Martin Luther Serenades Baby Jesus

Martin Luther Serenades Baby Jesus

Hymn #206 — “Away in a Manger”

Text: Anonymous (ca. 1883, Philadelphia, Pennsylvania)
Music: William J. Kirkpatrick (1838-1921);
harmonized by Rosalee Elser (b. 1925)
Tune name: CRADLE SONG

Martin Luther Serenades Baby Jesus.jpg

Even though the hymnal says the text is by “Anonymous,” there’s evidence to suggest that it was in fact written by the reformer, Martin Luther. See Jason’s comments below.

The text is another beautiful lullaby to the Baby Jesus.

The tune has a lilt in it with eighth notes at the end of many of the bars, on beat 3. Quarter, quarter, eight, eighth. Almost every time the lilting eighth notes occur in the melody, one of the other voices follows along. The alto, tenor and bass each take a turn or two singing their own 2 lilting eighths all by themselves.

The sense of a quiet night is helped along by the minor 6 chord and minor 2 chord at the end of line 1, “his bed.”

The second line continues the minor 2 chord for a while before moving towards the 5 chord and pausing on it for a half cadence at the end of the line.

Line 3 starts the tune over again and sings the same melody as line 1. The harmony is mostly the same until the very end where we get a 5 or 2 chord (with the F# in the bass) pausing on 2 chord.

And line 4, with nearly the same tune as line 2, follows suit in the harmony matching line 2 until the very last moment.

The tune is gentle and rises for a full line, then spends the next line working its way back down. It does that both times and ends carefully at the end, as if gently placing the baby Jesus back in the manger.

Not much to it. It’s lovely and simple and a Christmas staple.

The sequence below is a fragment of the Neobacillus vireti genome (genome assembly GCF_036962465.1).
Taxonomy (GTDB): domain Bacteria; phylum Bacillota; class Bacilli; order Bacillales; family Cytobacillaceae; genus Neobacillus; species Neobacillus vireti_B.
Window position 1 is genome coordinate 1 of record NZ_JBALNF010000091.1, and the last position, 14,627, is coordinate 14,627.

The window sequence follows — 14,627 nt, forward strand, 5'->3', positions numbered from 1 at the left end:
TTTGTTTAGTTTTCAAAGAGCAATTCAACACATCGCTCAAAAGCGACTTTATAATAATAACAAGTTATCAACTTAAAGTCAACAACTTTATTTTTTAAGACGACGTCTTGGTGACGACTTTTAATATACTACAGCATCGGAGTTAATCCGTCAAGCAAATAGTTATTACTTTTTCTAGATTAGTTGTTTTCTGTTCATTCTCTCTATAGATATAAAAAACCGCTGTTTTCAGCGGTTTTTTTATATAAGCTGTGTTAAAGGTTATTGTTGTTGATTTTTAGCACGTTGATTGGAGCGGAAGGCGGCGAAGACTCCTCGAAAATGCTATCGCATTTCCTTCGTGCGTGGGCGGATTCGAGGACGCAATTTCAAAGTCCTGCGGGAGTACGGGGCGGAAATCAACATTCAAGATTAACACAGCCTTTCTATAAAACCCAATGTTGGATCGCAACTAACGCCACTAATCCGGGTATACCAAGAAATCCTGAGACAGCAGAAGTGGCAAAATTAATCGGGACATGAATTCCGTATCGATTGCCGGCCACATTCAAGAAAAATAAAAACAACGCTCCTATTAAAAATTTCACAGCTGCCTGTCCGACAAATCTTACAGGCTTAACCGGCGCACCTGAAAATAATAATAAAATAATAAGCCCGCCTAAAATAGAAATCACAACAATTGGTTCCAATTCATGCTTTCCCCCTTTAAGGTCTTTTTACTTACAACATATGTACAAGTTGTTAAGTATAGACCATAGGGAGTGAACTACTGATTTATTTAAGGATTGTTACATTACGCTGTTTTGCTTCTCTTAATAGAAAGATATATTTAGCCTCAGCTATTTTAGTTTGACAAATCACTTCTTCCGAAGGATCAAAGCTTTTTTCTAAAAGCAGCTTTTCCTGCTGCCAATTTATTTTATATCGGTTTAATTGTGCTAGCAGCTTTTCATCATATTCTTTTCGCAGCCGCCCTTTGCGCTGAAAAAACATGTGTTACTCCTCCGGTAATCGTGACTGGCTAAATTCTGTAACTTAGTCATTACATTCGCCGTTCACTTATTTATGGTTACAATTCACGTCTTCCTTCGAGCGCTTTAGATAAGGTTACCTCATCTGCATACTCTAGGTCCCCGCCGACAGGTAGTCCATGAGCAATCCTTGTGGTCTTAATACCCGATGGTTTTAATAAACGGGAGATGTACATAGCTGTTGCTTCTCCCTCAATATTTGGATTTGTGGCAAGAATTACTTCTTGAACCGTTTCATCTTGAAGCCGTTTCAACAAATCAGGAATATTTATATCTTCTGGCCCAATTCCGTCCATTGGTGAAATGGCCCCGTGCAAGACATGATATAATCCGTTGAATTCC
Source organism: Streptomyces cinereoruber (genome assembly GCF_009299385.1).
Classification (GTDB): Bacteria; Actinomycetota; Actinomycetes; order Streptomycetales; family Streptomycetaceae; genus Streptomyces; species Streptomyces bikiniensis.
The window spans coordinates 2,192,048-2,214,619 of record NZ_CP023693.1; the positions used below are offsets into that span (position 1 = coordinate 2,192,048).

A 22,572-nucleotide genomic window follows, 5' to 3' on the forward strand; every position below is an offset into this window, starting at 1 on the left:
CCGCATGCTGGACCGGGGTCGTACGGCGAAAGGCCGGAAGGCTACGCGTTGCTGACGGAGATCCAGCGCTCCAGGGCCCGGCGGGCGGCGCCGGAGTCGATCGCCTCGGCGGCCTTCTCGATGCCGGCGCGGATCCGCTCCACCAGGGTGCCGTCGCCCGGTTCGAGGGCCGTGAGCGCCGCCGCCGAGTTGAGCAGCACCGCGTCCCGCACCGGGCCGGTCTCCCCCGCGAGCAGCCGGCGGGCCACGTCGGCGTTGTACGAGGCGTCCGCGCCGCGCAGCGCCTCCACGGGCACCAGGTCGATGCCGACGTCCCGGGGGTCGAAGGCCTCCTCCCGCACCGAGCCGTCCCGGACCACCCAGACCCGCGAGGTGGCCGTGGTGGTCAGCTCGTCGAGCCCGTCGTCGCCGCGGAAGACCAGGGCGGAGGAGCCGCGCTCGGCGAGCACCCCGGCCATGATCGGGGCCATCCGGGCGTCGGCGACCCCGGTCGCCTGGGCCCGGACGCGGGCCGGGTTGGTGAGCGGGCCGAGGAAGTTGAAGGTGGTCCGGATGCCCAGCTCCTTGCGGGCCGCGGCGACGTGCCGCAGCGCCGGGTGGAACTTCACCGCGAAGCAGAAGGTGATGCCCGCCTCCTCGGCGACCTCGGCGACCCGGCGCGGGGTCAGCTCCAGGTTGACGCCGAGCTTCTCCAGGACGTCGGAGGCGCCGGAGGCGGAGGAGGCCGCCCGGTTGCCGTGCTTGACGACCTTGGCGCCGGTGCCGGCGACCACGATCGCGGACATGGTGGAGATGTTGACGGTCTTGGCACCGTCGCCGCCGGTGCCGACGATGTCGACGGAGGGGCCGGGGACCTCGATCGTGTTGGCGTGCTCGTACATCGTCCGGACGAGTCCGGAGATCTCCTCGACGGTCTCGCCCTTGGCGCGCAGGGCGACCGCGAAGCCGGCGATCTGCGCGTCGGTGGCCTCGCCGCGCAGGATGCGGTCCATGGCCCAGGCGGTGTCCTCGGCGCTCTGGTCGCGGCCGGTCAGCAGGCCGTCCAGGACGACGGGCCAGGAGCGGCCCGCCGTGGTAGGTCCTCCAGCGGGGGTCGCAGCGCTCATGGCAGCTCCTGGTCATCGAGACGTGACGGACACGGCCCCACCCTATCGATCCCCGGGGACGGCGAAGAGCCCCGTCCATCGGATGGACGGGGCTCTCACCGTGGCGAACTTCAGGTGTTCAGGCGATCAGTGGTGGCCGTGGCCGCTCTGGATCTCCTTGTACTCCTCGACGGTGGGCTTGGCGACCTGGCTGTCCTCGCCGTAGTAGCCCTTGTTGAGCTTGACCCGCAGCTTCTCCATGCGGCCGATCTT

That’s all for today. Have a good one!

Doug


Commentary from “The Bench Warmer”

by Jason Gunnell, Organist

The text for this popular carol is commonly attributed to Martin Luther. It has often been called “Luther’s Cradle Hymn.” The text first appeared anonymously in Little Children’s Book: For Schools and Families (Philadelphia, 1885). Two years later, it was published in Dainty Songs for Little Lads and Lasses (Cincinnati, 1997 by James R. Murray, who printed the song under the heading “Luther’s Cradle Hymn,” commenting that it was “composed by Martin Luther for his children, and still sung by German mothers to their little ones.” Though it is nice to think about, it is likely that attribution to Martin Luther is in error, and that the text comes by anonymous means.

This text suitable for children singing has been set to several commonly-known tunes, but the tune most commonly used in hymnals is CRADLE SONG by William Kirkpatrick, a suitable melody for its simplicity and dignity. It is a very fine tune, and I think it is the best of the tunes used for this text.

For congregational singing, I think it very important to not take this at a tempo that drags and is laboriously slow. There must be forward direction for the singer to maintain support. It is not good to have a hymn played so slowly that folks must breath during a phrase. The tempo I think is very appropriate is around 86-88 beats per minute. This helps maintain that forward propulsion that should accompany congregational singing. I recommend a soft registration for this hymn, and likely would not add any stops at any point, but keep the registration soft and simple.

Registration Starting Point:
Great: Flute 8’
Swell: Principal 8, Flute 8’, 4’
Pedal: Subbass 16’, Bourdon 8’
Sw/Gt, Sw/Ped